531_PartUniversity Physics Solution

531_PartUniversity Physics Solution - Temperature and Heat...

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Temperature and Heat 17-17 (b) The brass bar is given as &heavy± and the wires are given as &fine,± so it may be assumed that the stress in the bar due to the fine wires does not affect the amount by which the bar expands due to the temperature increase. This means that L Δ is not zero, but is the amount brass 0 L T α Δ that the brass expands, and so 1 0 51 8 steel brass steel ( ) (20 10 Pa)(2.0 10 (C ) 1.2 10 (C ) )(120 C ) 1.92 10 Pa. F YT A αα −− =− Δ = × × ° × ° = × ° EVALUATE: The length of the brass bar increases more than the length of the steel wires. The wires remain taut and are under tension when the temperature of the system is raised above 20²C. 17.90. IDENTIFY: Apply the equation derived in part (a) of Problem 17.89 to the steel and aluminum sections. The sum of the L Δ values of the two sections must be zero. SET UP: For steel, 10 20 10 Pa Y and 1.2 10 (C ) . ° For aluminum, 10 7.0 10 Pa Y and 2.4 10 (C ) . ° EXECUTE: In deriving Eq.(17.12), it was assumed that 0; L Δ = if this is not the case when there are both thermal and tensile stresses, Eq. (17.12) becomes 0 . F LL T AY ⎛⎞ Δ= Δ+ ⎜⎟ ⎝⎠ (See Problem 17.89.) For the situation in this problem, there are two length changes which must sum to zero, and so Eq.(17.12) may be extended to two materials a and b in the form 0a a 0b b ab 0. FF LT AY AY + = Note that in the above, , and TF A Δ are the same for the two rods. Solving for the stress /, FA a0 a b0 b oa a 0b b . (( ) ( )) FL L T AL Y L Y + = −Δ + 8 10 10 (1.2 10 (C ) )(0.350 m) (2.4 10 (C ) )(0.250 m) (60.0 C ) 1.2 10 Pa. ((0.350 m 20 10 Pa) (0.250 m 7 10 Pa)) F A ×° + = × ×+ × EVALUATE: / F A is negative and the stress is compressive. If the steel rod was considered alone and its length was held fixed, the stress would be 8 steel steel 1.4 10 Pa. = × For the aluminum rod alone the stress would be 8 aluminum aluminum 1.0 10 Pa. = × The stress for the combined rod is the average of these two values. 17.91. (a) IDENTIFY and SET UP: The diameter of the ring undergoes linear expansion (increases with T ) just like a solid steel disk of the same diameter as the hole in the ring. Heat the ring to make its diameter equal to 2.5020 in. EXECUTE: 0 L Δ so 0 0.0020 in. 66.7 C (2.5000 in.)(1.2 10 (C ) ) L T L Δ = = ° 0 20.0 C 66.7 C 87 C TT T =+ Δ= °+ ° (b) IDENTIFY and SET UP: Apply the linear expansion equation to the diameter of the brass shaft and to the diameter of the hole in the steel ring. EXECUTE: 0 (1 ) L Δ Want sb (steel) (brass) = for the same T Δ for both materials: 0s s 0b b ) ) L TL T + so 0s 0s s b L L L T = + Δ 0s 0s s b 2.5020 in. 2.5000 in. (2.5000 in.)(1.2 10 (C ) ) (2.5050 in.)(2.0 10 (C ) ) T = −× ° × ° 55 0.0020 C 100 C 3.00 10 5.00 10 T ° = ° ×−× 0 20.0 C 100 C 80 C Δ= °− ° = −° EVALUATE: Both diameters decrease when the temperature is lowered but the diameter of the brass shaft decreases more since b s ; > bs | | | | 0.0020 in. Δ− 17.92. IDENTIFY: Follow the derivation of Eq.(17.12). SET UP: For steel, the bulk modulus is 11 1.6 10 Pa B and the volume expansion coefficient is 3.0 10 K . β EXECUTE: (a) The change in volume due to the temperature increase is , VT Δ and the change in volume due to the pressure increase is .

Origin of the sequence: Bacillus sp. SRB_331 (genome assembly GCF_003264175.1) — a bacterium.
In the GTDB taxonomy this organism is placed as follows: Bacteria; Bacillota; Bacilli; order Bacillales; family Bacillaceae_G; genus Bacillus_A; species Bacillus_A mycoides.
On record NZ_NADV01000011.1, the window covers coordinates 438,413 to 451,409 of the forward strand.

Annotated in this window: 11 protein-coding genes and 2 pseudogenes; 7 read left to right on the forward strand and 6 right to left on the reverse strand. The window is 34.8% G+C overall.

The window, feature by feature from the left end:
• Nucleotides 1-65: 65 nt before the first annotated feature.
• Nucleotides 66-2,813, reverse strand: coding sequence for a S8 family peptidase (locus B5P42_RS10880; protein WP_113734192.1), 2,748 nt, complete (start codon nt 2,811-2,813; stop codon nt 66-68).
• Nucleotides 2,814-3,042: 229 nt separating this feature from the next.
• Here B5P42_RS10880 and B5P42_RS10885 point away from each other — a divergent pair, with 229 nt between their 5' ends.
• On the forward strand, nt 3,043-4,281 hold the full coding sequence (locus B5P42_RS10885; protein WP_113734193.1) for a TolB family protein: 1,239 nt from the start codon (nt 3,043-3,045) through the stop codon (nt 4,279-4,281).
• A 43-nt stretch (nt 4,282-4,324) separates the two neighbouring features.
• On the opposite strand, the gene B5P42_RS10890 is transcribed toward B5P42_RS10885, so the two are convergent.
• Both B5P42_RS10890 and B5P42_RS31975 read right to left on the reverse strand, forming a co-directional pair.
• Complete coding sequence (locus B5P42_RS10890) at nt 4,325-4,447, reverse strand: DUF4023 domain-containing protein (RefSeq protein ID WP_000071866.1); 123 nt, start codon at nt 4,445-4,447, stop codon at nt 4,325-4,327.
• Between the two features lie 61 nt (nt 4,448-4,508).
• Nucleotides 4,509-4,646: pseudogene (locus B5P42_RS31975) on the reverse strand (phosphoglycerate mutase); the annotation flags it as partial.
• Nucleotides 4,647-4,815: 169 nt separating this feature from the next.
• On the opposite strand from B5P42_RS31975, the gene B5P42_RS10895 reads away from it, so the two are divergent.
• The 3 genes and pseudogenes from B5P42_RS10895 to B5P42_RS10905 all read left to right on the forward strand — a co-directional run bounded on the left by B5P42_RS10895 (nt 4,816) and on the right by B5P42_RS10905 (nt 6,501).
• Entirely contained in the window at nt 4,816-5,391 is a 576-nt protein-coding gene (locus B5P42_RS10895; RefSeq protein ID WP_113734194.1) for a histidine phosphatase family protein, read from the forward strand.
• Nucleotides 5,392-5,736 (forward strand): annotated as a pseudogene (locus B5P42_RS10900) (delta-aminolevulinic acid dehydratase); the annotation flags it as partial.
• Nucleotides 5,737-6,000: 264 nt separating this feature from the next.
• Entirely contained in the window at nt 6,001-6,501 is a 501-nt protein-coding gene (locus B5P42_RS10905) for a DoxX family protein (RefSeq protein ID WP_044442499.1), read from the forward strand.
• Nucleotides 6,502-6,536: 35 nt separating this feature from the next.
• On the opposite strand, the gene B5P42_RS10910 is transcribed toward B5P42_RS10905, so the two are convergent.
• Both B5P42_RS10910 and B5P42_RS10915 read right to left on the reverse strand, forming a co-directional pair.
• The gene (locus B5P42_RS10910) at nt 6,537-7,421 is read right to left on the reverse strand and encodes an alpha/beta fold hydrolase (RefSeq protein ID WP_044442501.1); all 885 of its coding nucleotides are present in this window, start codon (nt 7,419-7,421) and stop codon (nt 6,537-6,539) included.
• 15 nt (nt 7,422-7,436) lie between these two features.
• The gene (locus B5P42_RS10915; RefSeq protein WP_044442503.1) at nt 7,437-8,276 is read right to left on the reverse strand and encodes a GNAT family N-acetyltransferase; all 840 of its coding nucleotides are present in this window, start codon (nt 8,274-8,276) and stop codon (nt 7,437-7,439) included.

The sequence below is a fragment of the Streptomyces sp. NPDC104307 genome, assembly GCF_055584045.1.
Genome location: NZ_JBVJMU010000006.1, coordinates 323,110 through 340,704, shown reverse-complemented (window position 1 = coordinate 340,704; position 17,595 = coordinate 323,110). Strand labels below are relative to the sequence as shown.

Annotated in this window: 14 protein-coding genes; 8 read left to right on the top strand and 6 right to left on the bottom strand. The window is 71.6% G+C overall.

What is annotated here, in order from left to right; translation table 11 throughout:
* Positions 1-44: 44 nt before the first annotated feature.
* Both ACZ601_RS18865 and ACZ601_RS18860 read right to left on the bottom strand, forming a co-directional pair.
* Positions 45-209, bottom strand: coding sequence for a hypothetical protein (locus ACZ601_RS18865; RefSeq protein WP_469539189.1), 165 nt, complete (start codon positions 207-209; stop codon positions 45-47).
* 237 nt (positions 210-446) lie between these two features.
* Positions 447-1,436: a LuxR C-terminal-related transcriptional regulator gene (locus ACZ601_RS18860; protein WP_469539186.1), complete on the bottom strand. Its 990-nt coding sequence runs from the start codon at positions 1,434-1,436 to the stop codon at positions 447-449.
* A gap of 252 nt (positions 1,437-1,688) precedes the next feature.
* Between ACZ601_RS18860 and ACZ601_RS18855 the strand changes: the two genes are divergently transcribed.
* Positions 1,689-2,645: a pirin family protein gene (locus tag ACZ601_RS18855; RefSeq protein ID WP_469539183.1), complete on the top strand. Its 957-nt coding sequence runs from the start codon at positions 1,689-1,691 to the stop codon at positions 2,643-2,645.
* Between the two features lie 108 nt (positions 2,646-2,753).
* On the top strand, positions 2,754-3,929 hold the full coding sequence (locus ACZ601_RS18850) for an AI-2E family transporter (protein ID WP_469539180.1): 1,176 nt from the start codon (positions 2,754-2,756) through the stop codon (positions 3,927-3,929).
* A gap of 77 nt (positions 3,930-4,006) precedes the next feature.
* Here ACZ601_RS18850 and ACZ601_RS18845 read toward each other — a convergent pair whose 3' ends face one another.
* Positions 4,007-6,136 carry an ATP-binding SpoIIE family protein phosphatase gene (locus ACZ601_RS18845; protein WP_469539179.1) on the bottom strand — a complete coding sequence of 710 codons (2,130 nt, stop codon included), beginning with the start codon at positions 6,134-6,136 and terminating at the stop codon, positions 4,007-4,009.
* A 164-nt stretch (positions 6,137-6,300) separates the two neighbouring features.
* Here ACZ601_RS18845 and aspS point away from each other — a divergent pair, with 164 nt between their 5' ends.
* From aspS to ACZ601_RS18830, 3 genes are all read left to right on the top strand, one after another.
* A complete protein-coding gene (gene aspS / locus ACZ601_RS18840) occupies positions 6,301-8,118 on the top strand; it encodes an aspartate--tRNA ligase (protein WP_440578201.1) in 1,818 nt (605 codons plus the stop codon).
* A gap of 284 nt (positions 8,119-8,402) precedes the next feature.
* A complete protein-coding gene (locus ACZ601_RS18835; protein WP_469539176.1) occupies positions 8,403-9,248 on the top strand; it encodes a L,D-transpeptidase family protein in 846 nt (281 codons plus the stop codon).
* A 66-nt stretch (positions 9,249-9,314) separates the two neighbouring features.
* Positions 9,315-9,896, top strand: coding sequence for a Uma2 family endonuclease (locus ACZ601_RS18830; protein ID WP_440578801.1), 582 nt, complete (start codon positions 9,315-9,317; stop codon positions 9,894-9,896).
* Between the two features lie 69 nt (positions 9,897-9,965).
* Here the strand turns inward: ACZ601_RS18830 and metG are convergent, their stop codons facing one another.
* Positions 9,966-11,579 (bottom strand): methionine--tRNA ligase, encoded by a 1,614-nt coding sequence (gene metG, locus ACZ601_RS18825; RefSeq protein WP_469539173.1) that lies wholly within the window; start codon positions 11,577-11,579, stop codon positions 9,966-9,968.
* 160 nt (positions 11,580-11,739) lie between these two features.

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This note was uploaded on 07/16/2011 for the course PHY 2053 taught by Professor Buchler during the Spring '06 term at University of Florida.

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531_PartUniversity Physics Solution - Temperature and Heat...

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